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Reaction: Study claims cognitive benefits of regular exercise are not supported by scientific evidence

Scientists at the University of Granada question whether regular exercise has cognitive benefits as previously thought. Their work, published in Nature Human Behaviour, has analysed 24 meta-analyses and 109 primary studies on the subject.

27/03/2023 - 17:00 CEST
Expert reactions

Eef Hogervorst - ejercicio deterioro cognitivo EN

Eef Hogervorst

Professor of Psychology, Loughborough University

Science Media Centre UK

I read with great interest the recently published paper providing a comprehensive and critical review of the results of meta-analyses (MAs) of exercise on cognition in healthy individuals.  The findings suggest that the effect of physical exercise training on improving cognition is small, and this small effect becomes even more ineffective with some key moderators.  I appreciate the meticulous work that has been done in conducting this review and presenting the findings.

The findings of this study are unexpected, as the current literature reveals a strong link between exercise and cognition, which can be supported by the results of most meta-analyses included in the review (22 out of 24).  Moreover, previous studies have reported that exercise reduces the risk of dementia characterised by cognitive decline.  Accurate interpretability of results is therefore very important for clinical and public health implications.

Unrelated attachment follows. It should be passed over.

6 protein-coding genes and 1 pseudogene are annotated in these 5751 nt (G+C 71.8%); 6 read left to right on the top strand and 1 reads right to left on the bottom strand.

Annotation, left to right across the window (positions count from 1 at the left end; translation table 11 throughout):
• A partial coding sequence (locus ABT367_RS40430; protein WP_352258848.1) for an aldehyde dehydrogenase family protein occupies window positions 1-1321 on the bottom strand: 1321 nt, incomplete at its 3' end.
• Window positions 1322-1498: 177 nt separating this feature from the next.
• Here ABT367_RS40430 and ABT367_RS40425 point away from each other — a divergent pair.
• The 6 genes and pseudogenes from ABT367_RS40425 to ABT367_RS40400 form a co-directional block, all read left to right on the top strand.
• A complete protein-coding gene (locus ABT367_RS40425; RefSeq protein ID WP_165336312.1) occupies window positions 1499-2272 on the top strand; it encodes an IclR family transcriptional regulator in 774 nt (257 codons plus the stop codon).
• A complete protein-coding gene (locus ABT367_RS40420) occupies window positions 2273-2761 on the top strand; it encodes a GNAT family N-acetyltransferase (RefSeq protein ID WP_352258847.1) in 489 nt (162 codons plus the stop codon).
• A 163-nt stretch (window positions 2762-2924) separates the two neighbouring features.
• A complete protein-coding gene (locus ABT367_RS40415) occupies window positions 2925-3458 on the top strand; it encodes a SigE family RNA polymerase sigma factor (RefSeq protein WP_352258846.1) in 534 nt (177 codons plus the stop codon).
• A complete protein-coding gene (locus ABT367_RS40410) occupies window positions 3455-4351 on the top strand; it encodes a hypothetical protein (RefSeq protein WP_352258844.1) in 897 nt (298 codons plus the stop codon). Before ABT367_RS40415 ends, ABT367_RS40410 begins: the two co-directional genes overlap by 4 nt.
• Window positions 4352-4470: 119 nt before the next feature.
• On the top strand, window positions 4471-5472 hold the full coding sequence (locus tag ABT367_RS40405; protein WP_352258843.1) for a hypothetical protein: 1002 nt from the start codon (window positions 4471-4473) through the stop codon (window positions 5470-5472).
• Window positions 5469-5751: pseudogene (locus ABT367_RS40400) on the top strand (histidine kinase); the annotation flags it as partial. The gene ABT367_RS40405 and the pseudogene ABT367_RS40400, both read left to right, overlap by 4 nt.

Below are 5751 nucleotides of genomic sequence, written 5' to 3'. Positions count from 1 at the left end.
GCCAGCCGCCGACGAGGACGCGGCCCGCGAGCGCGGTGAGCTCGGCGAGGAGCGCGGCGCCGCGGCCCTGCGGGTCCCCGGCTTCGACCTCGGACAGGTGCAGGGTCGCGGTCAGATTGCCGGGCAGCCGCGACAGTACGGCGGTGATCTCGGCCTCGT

Although it is reported that a small part of large heterogeneity is reduced by key moderators, a moderate heterogeneity of 57% with unknown source makes it difficult to reach conclusive results.  Different exercise types, wide age range, and different outcome measures could be the reasons for avoiding showing robustly that physical exercises do have a small positive effect on cognition.  Moreover, some methodological limitations of the study should not be overlooked.  The fact that the search strategy is not comprehensive enough, that specific exercise types are not used as keywords, and that some large databases such as CENTRAL, CINAHL and Embase are not included may make it questionable that all eligible MAs in the literature have been included.  Another important point is that the methodological qualities of both the included reviews and the primary RCTs included to the MA were not mentioned, and the results were not interpreted accordingly.

I appreciate that the authors consider the results from different perspectives and examine the influence of moderators.  However, more clearly reporting the intensity, type, and duration of the included workouts would have further clarified the reasons behind these unexpected results.  In conclusion, the paper provides a thought-provoking insight into the effectiveness of physical exercise on cognition.  It is important to note that the findings should be interpreted cautiously due to the methodological limitations of the study.

The author has not responded to our request to declare conflicts of interest
An umbrella review of randomized control trials on the effects of physical exercise on cognition
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Nature Human Behaviour
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Luis F. Ciria et al.

Study types:
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  • People
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